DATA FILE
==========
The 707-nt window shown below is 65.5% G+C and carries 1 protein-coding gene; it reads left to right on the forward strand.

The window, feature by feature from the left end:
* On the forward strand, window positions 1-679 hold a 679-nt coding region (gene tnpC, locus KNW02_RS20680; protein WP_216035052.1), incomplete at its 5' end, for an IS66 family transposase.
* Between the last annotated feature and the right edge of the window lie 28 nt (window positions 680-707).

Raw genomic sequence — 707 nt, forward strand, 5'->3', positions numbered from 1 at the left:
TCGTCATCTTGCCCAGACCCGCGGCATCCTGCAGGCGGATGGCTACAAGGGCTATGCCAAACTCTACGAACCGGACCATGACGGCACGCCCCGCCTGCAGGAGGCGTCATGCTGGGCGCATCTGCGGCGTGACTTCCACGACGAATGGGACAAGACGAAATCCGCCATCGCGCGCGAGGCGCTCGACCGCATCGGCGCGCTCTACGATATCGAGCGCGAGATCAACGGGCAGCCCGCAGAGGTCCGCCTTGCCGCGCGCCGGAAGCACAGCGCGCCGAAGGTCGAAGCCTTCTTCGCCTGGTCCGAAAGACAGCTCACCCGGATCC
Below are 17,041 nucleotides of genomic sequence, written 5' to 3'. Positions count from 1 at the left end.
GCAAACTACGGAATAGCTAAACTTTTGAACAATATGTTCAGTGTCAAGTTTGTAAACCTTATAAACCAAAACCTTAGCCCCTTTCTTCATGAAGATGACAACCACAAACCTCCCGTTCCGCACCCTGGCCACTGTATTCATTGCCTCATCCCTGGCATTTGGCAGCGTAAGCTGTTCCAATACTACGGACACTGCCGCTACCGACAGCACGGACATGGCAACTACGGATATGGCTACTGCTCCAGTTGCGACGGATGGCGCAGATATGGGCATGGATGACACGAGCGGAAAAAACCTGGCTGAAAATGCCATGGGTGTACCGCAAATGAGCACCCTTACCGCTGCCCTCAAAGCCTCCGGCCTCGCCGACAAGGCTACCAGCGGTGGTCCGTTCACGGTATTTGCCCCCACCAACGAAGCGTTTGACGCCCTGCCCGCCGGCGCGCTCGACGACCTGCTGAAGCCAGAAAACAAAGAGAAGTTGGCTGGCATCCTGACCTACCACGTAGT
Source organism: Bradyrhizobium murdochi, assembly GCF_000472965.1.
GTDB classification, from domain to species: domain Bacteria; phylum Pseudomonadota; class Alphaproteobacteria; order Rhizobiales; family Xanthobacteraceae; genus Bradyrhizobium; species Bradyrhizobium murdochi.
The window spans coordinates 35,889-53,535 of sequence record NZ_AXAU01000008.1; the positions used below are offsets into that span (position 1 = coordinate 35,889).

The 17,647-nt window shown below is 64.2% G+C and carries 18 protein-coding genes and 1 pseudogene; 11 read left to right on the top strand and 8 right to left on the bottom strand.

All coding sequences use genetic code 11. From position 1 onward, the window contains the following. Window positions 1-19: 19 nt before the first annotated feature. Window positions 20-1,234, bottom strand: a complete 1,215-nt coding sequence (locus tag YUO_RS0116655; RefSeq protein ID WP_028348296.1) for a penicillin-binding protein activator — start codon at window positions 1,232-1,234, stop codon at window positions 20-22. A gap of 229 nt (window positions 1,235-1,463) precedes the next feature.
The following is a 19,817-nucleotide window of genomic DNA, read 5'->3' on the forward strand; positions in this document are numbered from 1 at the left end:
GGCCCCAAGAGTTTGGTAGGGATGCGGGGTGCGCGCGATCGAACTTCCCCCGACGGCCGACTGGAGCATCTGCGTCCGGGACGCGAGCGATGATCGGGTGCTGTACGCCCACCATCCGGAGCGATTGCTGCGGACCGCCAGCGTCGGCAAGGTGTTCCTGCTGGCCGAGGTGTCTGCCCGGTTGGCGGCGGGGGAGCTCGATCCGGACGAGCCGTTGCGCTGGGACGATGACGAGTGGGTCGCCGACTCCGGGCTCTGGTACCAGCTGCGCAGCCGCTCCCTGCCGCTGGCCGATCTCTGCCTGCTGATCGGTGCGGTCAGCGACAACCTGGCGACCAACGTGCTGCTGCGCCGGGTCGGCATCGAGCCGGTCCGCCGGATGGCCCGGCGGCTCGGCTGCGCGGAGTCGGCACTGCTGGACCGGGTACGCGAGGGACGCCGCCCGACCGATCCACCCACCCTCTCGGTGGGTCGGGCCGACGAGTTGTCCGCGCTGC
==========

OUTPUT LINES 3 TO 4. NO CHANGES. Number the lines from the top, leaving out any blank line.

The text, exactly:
* On the forward strand, window positions 1-679 hold a 679-nt coding region (gene tnpC, locus KNW02_RS20680; protein WP_216035052.1), incomplete at its 5' end, for an IS66 family transposase.
* Between the last annotated feature and the right edge of the window lie 28 nt (window positions 680-707).